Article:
Festival falls victim to virus

  • Festival falls victim to virus
    Festival falls victim to virus

The COVID-19 pandemic claimed another victim on June 30 with the cancellation of the “National Party of Texas,” which was scheduled for July 31-Aug. 2.

At a special meeting of the Schulenburg City Council last Tuesday, the aldermen voted 5-0 to ban outdoor gatherings of 100 or more. Schulenburg Festival Association president Michael Zweschper said he was disappointed but understood the decision.

The measure came on the heels of Gov. Greg Abbott’s Executive Order last week that gave local jurisdictions the power to do so. Other restrictions were also enabled by the governor in response to the drastic spike in cases.

“I think with the way things are going right now, we have no choice but to follow the 100 gathering (limit),” Alderman Larry Veselka said. “I wish we could say 50 – the way the numbers are climbing in Fayette County and Lavaca County.

“I think we have to think about our citizens, too – think about their well-being,” Veselka added.

Alderman Ben Herzik said he didn’t “like it” but agreed it was the right thing to do.

“If I was sitting over there, I wouldn’t care but, sitting here, we have to put the community first,” Alderman Chip Bubela said.

Alderman Wendy Fietsam said it’s the responsible thing to do, especially with school starting a few weeks later. She said she heard from parents who said they wouldn’t let their kids attend anyway. Alderman Geoffrey Schiffli called the measure “pragmatic.”

“I think, sometimes, people don’t want to make the hard decisions,” City Administrator Tami Walker said. “They’re looking at leadership to make those decisions for them and that’s a lot of the reason why we’re here. You can sit here and argue facts or fear but it’s coming down to numbers right now and they’re increasing daily.”

In addressing the Council, Zweschper said he would not try to talk the alderman into allowing the Festival.

“If I was sitting where y’all are, ... I’d basically be leaning the same direction,” he said.

The same demographics that come to town, bolstering the local sales tax revenue, attend the Festival but not all at one time, Zweschper said, so the same precautions done by local retailers could be done at the Festival.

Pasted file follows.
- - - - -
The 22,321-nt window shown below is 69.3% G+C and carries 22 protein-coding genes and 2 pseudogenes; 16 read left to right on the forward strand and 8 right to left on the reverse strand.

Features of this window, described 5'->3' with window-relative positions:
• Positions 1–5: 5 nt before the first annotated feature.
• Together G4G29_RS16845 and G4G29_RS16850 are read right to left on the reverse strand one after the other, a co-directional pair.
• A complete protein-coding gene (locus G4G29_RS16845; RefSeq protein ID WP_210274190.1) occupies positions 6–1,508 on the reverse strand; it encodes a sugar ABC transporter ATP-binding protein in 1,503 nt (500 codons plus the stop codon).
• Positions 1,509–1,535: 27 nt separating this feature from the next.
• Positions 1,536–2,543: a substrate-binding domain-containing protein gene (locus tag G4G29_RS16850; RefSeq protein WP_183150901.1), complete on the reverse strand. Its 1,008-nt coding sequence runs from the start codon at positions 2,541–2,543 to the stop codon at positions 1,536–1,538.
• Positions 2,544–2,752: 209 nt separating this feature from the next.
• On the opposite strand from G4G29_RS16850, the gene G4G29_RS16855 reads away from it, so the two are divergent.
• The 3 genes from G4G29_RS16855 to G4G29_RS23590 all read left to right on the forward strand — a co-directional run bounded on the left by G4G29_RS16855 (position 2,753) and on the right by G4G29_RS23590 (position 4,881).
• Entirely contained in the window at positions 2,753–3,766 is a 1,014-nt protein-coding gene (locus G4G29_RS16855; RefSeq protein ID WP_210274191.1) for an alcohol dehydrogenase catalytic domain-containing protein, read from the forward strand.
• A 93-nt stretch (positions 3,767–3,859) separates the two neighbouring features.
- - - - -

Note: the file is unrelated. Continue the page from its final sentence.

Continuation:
“So, there’s multiple ways of looking at it,” he said. “My job is to look at it from both sides. As of last night, I had 239 people who somehow found my cell phone and texted me individually, ‘Don’t let us down.’ It’s my job to deliver that message. I’m not going to be angry, upset, or mad. I’m going to be disappointed because nobody wants the Festival more than I do.”

Other than the loss for the Association, which gives scholarships and donates to the community, many local non-profit organizations won’t be able to have one of their biggest fund-raisers, Zweschper said. He said deposits had been put down for three musical acts, including the headliner, Restless Heart, but other than that, the Association hasn’t spent a great deal to this point. The contracts with the entertainers included a provision for reimbursement if the Festival was cancelled by order of a governmental entity, Zweschper said.

Veselka mentioned the possibility of allocating additional Hotel Occupancy Funds for the Association to recoup some of its expenditures. Walker said that could be considered at a later Council meeting. She also stated that a benefit in mid-July would have to be cancelled as well as possibly a youth baseball camp.

Later last week, the annual Festival Scholarship Pageant, scheduled for July 18, was postponed, according to directors Mary Jane Pesek and Bethany Smrkovsky.

In other action at the special meeting, the Council approved keeping its meetings at the Council chambers rather than returning to teleconferencing but with safety protocols in place. Everyone in attendance Tuesday wore face coverings, had their temperature taken upon entering, and seats were spread out.